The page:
It is becoming inefficient to send mushrooming volumes of increasingly high bandwidth data to centres hundreds of kilometres away for AI engines to crunch for applications like video analytics to detect unsafe practices in covid-19 times or to monitor remote factories. It makes more sense to process the data at the edge, that is, locally. But that requires small high-power devices that will consume low power.
Hyderabad-based LightspeedAI Labs is building optoelectronics processors to solve this problem. It uses optical interconnects instead of the traditional chip architectures that are less suited for edge AI. Using light to transmit information has already revolutionized broadband with fibre optics. But making compact devices that can compute at the speed of light has been the holy grail.
“It’s like compressing the performance of a desktop into a smartphone,” says Rohin Y., chief executive and co-founder of LighspeedAI. “There are only a few in the world who can do this. That’s where the expertise and experience of our chief technology officer and co-founder P.V. Ramana comes in,”
Ramana has over 30 years of experience in optoelectronics and integrated circuits. Starting out as a DRDO scientist under Dr Abdul Kalam, he went on to work for Agilent, Avago and Philips before becoming a consultant for several hardware MNCs. He began with LightspeedAI as a consultant last year when the startup was founded, then came fully on board a few months ago.
Rohin, who started the company, is a BITS Pilani electronics engineer with diverse experience in industry, academia and entrepreneurship. His earlier startup was MyTi Technetronics, an R&D venture in electronics and design.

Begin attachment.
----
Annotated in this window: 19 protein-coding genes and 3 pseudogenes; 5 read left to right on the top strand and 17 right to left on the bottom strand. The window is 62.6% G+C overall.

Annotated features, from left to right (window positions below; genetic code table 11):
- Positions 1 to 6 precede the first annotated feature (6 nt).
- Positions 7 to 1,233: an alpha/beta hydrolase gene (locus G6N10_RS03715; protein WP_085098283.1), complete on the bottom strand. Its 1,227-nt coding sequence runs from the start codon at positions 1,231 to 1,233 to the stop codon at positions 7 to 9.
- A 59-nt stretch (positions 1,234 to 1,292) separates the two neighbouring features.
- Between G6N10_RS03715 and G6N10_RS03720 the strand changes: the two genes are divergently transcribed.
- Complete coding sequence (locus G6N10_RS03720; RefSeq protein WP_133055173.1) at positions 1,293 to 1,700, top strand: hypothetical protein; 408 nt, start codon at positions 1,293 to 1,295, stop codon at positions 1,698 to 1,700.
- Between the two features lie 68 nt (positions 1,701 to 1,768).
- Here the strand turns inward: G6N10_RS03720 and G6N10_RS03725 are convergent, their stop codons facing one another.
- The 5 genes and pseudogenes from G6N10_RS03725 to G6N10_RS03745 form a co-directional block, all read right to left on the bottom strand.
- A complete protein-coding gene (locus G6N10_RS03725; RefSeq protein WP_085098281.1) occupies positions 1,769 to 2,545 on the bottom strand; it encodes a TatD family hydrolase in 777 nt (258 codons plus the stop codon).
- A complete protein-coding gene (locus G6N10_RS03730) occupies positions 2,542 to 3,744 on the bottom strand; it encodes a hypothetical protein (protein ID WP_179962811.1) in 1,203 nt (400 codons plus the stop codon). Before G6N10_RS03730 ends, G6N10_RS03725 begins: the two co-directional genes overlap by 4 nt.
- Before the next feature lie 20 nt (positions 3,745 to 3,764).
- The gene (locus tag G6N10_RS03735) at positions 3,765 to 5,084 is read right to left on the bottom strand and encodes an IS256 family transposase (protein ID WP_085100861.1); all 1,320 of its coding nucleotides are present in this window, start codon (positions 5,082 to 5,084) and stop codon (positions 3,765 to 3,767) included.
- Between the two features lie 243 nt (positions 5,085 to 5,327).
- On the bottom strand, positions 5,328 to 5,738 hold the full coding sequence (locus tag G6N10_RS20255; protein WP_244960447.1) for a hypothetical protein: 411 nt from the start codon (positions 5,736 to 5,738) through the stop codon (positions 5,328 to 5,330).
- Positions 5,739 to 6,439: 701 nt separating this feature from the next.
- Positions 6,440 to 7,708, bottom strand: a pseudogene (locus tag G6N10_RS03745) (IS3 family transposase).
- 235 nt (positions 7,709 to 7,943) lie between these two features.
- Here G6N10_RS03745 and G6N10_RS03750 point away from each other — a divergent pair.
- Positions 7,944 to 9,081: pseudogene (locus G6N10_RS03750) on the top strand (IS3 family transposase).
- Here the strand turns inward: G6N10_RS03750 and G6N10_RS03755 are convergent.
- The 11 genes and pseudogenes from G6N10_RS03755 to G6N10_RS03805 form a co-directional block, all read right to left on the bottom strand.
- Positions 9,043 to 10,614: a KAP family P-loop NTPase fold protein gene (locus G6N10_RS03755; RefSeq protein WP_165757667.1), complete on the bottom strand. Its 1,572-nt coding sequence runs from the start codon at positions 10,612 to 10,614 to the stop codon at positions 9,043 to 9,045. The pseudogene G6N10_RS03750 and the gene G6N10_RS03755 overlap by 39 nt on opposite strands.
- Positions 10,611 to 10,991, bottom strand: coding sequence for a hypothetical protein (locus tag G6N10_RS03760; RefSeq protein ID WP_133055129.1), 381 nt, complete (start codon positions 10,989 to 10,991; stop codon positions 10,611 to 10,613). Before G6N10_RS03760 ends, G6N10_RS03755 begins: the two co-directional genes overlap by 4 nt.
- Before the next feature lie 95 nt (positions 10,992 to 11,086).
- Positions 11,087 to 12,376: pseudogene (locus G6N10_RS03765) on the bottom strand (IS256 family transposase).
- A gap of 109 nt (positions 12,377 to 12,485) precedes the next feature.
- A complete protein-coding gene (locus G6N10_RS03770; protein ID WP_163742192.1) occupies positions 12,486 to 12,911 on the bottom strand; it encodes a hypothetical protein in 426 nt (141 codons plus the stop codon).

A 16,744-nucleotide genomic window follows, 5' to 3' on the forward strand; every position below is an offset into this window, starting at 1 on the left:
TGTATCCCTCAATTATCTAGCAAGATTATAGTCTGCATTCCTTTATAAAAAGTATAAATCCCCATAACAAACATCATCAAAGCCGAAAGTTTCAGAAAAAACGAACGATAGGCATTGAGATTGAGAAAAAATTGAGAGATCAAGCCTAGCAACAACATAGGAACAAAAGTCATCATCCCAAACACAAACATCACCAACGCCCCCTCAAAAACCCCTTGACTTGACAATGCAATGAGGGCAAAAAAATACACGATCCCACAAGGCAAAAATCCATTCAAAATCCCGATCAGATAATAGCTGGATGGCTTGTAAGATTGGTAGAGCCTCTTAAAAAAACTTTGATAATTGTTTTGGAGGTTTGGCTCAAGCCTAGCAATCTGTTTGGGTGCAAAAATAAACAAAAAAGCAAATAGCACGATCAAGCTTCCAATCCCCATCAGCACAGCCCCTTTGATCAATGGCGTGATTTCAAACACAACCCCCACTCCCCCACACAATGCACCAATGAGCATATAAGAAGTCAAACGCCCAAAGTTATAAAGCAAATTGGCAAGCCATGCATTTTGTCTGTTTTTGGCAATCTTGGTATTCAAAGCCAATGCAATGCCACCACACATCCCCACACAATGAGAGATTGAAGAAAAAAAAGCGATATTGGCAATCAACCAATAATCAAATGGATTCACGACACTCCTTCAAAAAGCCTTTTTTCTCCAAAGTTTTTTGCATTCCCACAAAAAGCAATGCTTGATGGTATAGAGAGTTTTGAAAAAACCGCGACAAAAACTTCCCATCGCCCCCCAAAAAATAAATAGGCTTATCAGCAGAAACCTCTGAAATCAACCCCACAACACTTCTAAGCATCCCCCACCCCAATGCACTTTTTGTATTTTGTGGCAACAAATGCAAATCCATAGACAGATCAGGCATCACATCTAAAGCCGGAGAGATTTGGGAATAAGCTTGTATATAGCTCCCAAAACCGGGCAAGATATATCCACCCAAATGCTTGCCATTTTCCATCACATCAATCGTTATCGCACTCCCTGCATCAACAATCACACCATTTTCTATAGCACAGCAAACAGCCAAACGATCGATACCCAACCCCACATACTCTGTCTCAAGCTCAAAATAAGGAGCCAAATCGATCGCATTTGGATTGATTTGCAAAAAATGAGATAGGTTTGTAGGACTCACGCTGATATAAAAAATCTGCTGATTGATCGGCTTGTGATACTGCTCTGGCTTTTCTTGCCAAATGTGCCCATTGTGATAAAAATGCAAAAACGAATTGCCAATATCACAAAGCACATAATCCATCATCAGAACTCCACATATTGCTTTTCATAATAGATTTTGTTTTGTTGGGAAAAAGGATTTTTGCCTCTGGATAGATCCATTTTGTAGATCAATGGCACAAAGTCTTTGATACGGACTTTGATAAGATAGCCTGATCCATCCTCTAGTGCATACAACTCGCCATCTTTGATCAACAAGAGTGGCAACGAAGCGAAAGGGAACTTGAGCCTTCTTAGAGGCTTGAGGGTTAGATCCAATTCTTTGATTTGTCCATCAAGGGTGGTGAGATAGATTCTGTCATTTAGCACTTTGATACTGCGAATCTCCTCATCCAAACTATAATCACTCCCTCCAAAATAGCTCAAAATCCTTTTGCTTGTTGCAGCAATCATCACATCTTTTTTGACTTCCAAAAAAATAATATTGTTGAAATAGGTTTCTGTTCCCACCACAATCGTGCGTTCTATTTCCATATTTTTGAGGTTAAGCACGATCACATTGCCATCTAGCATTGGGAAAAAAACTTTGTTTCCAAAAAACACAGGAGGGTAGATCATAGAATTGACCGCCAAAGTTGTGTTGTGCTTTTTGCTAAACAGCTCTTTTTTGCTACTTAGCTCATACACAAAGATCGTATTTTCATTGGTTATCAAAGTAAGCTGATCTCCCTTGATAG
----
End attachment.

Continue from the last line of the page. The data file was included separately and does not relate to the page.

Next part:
LightspeedAI was in stealth mode until this month when it announced an undisclosed amount of funding from YourNest and growX Ventures. Incubated at the Semiconductor Fabless Accelerator Lab, it has also been selected for the Bosch DNANxt programme as well as to the Applied Materials Astra 2020 cohort.
The startup’s innovation comes from its frugal approach to building a world-class product. “For example, if I have to develop a new processor, it will cost half a million dollars. Instead, we work with existing processors but come up with alternative mechanisms (like optoelectronic connectivity),” says Ramana.
With the designs in place, the next stage is fabrication for a minimum viable product, expected in six months. Hardware products typically have a two- to three-year development cycle, so the year-old LightspeedAI appears to be much faster off the blocks.
“We don’t develop any of the components but integrate them into a viable product in an innovative way. Because we use proven components from the market, our time to market is much shorter compared to what others do,” adds Ramana.
Research on optoelectronics has been going on for over two decades at premier institutions like Massachusetts Institute of Technology, which has a Microphotonics Center. Google Ventures has invested in a three-year-old US startup, Lightmatter, whose founder Nicholas Harris is an MIT alumnus. Lightmatter recently unveiled an optoelectronic test chip in which clusters of processors exchange data at high speed using optical signals.